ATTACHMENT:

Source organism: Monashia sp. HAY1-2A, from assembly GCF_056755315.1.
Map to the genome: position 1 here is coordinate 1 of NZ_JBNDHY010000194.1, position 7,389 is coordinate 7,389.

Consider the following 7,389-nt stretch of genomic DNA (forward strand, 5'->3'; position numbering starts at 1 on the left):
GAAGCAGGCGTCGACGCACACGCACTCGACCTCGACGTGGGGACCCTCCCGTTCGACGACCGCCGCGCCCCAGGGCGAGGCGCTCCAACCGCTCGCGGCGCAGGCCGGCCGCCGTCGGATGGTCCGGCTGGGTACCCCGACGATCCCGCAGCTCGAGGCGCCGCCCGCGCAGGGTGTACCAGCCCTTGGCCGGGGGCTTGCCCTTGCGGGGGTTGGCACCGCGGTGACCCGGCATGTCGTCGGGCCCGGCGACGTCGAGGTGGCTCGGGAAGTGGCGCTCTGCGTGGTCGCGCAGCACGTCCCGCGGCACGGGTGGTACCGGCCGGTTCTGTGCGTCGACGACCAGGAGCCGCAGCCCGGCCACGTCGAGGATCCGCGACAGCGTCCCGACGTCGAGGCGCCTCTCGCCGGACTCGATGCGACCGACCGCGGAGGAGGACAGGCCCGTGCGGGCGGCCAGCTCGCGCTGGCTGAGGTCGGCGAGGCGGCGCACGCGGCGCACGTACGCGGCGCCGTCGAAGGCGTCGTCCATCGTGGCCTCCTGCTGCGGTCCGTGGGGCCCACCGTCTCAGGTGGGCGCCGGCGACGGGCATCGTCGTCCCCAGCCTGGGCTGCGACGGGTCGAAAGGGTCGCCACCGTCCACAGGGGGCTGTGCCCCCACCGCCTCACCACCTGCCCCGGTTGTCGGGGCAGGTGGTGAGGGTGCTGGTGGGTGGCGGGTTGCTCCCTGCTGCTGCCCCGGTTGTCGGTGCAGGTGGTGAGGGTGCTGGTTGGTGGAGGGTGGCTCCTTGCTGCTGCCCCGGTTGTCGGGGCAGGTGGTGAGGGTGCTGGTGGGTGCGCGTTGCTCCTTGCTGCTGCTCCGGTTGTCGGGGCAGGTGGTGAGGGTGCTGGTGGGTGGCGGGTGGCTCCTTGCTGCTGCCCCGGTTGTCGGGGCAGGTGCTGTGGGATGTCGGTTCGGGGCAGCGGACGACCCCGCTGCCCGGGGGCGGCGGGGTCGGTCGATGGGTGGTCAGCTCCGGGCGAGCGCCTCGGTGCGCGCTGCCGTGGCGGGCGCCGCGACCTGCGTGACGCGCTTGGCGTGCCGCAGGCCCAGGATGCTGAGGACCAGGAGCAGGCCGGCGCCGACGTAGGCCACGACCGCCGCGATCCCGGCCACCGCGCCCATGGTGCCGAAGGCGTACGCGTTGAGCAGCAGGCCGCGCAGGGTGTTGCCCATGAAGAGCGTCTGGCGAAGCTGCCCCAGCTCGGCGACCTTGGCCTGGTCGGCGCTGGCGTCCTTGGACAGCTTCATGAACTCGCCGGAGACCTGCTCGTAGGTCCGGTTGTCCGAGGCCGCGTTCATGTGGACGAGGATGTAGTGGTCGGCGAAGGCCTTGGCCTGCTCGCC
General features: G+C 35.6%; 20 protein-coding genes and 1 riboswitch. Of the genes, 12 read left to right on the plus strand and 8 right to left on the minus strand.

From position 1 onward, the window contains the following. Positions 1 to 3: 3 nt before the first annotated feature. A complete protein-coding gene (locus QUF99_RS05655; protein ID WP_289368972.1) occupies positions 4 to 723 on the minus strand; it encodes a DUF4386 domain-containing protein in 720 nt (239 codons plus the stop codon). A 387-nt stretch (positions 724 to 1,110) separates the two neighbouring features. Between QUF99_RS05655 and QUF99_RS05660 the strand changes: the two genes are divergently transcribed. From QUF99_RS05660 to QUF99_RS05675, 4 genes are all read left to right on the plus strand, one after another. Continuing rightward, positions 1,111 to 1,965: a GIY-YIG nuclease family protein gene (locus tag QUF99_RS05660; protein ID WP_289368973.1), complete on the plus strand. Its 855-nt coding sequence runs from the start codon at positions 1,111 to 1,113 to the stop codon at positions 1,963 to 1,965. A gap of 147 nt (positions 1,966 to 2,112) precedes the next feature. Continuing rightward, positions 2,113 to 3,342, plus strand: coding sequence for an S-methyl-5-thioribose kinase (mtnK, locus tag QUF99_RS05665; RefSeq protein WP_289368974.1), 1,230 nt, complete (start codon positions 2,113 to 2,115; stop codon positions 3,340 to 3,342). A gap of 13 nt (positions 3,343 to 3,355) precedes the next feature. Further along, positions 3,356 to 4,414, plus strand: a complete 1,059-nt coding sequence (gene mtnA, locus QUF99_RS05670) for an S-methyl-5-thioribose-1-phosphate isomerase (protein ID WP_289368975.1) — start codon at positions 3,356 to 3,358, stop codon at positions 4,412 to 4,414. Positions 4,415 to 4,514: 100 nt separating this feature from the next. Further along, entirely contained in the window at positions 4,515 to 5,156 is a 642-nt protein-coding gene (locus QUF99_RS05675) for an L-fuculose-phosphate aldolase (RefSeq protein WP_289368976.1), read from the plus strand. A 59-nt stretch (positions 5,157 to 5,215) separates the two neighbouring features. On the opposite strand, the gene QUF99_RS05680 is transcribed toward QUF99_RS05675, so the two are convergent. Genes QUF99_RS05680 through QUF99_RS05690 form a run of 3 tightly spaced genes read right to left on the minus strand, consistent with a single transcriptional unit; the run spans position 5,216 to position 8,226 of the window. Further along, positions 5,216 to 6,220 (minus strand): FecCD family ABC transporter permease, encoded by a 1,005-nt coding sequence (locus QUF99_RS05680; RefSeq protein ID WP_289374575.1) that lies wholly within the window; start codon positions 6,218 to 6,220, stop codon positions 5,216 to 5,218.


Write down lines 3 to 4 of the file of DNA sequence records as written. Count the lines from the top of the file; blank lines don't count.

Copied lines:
Consider the following 7,389-nt stretch of genomic DNA (forward strand, 5'->3'; position numbering starts at 1 on the left):
GAAGCAGGCGTCGACGCACACGCACTCGACCTCGACGTGGGGACCCTCCCGTTCGACGACCGCCGCGCCCCAGGGCGAGGCGCTCCAACCGCTCGCGGCGCAGGCCGGCCGCCGTCGGATGGTCCGGCTGGGTACCCCGACGATCCCGCAGCTCGAGGCGCCGCCCGCGCAGGGTGTACCAGCCCTTGGCCGGGGGCTTGCCCTTGCGGGGGTTGGCACCGCGGTGACCCGGCATGTCGTCGGGCCCGGCGACGTCGAGGTGGCTCGGGAAGTGGCGCTCTGCGTGGTCGCGCAGCACGTCCCGCGGCACGGGTGGTACCGGCCGGTTCTGTGCGTCGACGACCAGGAGCCGCAGCCCGGCCACGTCGAGGATCCGCGACAGCGTCCCGACGTCGAGGCGCCTCTCGCCGGACTCGATGCGACCGACCGCGGAGGAGGACAGGCCCGTGCGGGCGGCCAGCTCGCGCTGGCTGAGGTCGGCGAGGCGGCGCACGCGGCGCACGTACGCGGCGCCGTCGAAGGCGTCGTCCATCGTGGCCTCCTGCTGCGGTCCGTGGGGCCCACCGTCTCAGGTGGGCGCCGGCGACGGGCATCGTCGTCCCCAGCCTGGGCTGCGACGGGTCGAAAGGGTCGCCACCGTCCACAGGGGGCTGTGCCCCCACCGCCTCACCACCTGCCCCGGTTGTCGGGGCAGGTGGTGAGGGTGCTGGTGGGTGGCGGGTTGCTCCCTGCTGCTGCCCCGGTTGTCGGTGCAGGTGGTGAGGGTGCTGGTTGGTGGAGGGTGGCTCCTTGCTGCTGCCCCGGTTGTCGGGGCAGGTGGTGAGGGTGCTGGTGGGTGCGCGTTGCTCCTTGCTGCTGCTCCGGTTGTCGGGGCAGGTGGTGAGGGTGCTGGTGGGTGGCGGGTGGCTCCTTGCTGCTGCCCCGGTTGTCGGGGCAGGTGCTGTGGGATGTCGGTTCGGGGCAGCGGACGACCCCGCTGCCCGGGGGCGGCGGGGTCGGTCGATGGGTGGTCAGCTCCGGGCGAGCGCCTCGGTGCGCGCTGCCGTGGCGGGCGCCGCGACCTGCGTGACGCGCTTGGCGTGCCGCAGGCCCAGGATGCTGAGGACCAGGAGCAGGCCGGCGCCGACGTAGGCCACGACCGCCGCGATCCCGGCCACCGCGCCCATGGTGCCGAAGGCGTACGCGTTGAGCAGCAGGCCGCGCAGGGTGTTGCCCATGAAGAGCGTCTGGCGAAGCTGCCCCAGCTCGGCGACCTTGGCCTGGTCGGCGCTGGCGTCCTTGGACAGCTTCATGAACTCGCCGGAGACCTGCTCGTAGGTCCGGTTGTCCGAGGCCGCGTTCATGTGGACGAGGATGTAGTGGTCGGCGAAGGCCTTGGCCTGCTCGCC